Is your product a Hafta or Wanna?
In his insightful article, Why Behavior Change Apps Don’t Work, Nir Eyal brings up a crucial point about the habits we form (or fail to form) around the products we use.
“Unfortunately, too many well-intentioned products fail because they feel like “haftas,” things people are obligated to do, as opposed to things they “wanna” do. Schell points to neuroscience research showing “there are different channels in the brain for seeking positive consequences and avoiding negative consequences.”
When faced with “haftas,” our brains register them as punishments so we take shortcuts, cheat, skip-out, or in the case of many apps or websites, uninstall them or click away in order to escape the discomfort of feeling controlled.
I think this explains a lot about products in general, and specifically why app categories like todo list apps mostly go unused…they inevitably end up feeling like “haftas”. I distinctly remember that feeling the first time I used a todo list (Remember the Milk) that carried over undone todo items from one day to the next. At first it seems like a thoughtful touch…to automatically bring items from one day to the next. But after a day or two it becomes a burden…your list grows and grows because other tasks inevitably crop up during the day. It quickly became a management situation…I had to manage my todos rather than just keeping light track of them. It turned my todo list from a wanna to a hafta.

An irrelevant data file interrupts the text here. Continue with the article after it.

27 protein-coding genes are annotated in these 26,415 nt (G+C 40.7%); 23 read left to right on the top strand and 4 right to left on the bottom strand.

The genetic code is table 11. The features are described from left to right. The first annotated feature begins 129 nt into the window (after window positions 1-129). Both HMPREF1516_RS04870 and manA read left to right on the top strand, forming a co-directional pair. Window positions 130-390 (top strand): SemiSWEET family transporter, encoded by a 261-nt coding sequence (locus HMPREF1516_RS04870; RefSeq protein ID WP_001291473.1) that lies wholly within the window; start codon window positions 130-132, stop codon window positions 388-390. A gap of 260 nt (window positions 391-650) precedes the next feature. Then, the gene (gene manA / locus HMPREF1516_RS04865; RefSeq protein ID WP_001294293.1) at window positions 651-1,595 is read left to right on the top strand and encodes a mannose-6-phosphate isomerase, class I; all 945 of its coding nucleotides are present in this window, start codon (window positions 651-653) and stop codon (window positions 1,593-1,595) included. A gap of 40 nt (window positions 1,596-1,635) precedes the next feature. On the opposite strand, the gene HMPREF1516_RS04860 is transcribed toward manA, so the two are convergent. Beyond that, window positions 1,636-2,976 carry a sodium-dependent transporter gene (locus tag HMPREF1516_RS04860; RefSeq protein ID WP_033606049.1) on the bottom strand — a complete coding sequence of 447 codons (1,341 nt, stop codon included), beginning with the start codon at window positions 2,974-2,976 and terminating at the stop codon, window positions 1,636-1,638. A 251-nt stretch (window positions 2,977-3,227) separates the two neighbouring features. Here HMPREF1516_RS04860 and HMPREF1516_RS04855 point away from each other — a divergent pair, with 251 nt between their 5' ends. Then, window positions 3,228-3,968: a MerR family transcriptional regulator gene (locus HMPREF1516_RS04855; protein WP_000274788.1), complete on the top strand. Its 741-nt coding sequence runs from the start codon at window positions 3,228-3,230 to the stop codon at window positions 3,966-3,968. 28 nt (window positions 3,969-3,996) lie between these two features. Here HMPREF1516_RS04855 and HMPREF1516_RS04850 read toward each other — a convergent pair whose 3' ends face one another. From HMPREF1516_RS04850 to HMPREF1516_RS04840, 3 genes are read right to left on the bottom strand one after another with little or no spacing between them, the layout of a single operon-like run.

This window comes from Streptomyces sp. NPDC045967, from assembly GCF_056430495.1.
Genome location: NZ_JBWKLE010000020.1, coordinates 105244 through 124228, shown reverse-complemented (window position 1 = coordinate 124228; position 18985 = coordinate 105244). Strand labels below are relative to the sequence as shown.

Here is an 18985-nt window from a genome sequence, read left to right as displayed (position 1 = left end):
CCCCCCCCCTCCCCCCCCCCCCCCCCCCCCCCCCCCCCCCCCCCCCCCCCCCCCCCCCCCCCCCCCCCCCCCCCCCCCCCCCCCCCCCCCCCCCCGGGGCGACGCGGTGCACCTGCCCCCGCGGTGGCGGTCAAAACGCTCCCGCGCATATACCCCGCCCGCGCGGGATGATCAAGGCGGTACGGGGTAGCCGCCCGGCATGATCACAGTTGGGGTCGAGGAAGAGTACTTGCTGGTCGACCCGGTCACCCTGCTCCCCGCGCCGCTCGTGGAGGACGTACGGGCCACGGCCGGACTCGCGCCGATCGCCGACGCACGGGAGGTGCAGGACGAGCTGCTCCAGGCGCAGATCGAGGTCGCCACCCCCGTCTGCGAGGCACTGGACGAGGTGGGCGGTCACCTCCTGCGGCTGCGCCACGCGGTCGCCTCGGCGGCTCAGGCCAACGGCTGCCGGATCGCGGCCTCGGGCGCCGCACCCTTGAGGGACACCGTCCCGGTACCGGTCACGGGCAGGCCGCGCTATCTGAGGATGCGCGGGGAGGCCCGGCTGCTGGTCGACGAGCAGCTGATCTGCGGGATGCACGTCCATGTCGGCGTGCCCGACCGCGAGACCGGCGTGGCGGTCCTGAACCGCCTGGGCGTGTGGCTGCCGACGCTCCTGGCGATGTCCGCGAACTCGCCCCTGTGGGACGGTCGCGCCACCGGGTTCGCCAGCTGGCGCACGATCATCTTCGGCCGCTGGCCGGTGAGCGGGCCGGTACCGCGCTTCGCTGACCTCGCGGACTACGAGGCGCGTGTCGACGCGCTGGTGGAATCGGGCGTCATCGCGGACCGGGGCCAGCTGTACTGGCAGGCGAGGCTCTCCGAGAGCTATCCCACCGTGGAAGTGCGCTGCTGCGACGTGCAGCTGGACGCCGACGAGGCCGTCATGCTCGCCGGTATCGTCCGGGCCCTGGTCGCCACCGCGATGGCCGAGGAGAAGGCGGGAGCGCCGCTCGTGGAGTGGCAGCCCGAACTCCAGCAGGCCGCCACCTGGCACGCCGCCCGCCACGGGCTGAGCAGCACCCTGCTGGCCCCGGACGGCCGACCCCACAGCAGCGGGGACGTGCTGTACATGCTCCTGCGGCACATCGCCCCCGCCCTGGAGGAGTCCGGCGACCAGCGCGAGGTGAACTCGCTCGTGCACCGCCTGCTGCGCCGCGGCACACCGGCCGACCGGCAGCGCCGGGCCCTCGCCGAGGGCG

Note that any product person would love their product to become a “hafta”. That’s the lock-in you want…that your product is so valuable that it becomes something that people feel like they have to use to be successful. That’s why this is counter-intuitive and important. You want the product to be a “hafta” but feel like a “wanna”…to have your product be essential to their daily use while following the important design principle: keeping people in control.
Nir sums this up nicely:
“When our autonomy is threatened, we feel constrained by our lack of choices and often rebel against doing the new behavior. Psychologists call this “reactance.””
So people don’t resist a new behavior just because it’s hard to do (in fact new behaviors are often easy to do) It may be more about autonomy…by forcing a new behavior on people we suggest to them that they have less control over the situation than they had previously, creating a “hafta” situation where there was none previously.
Read the whole thing: Why Behavior Change Apps Don’t Work
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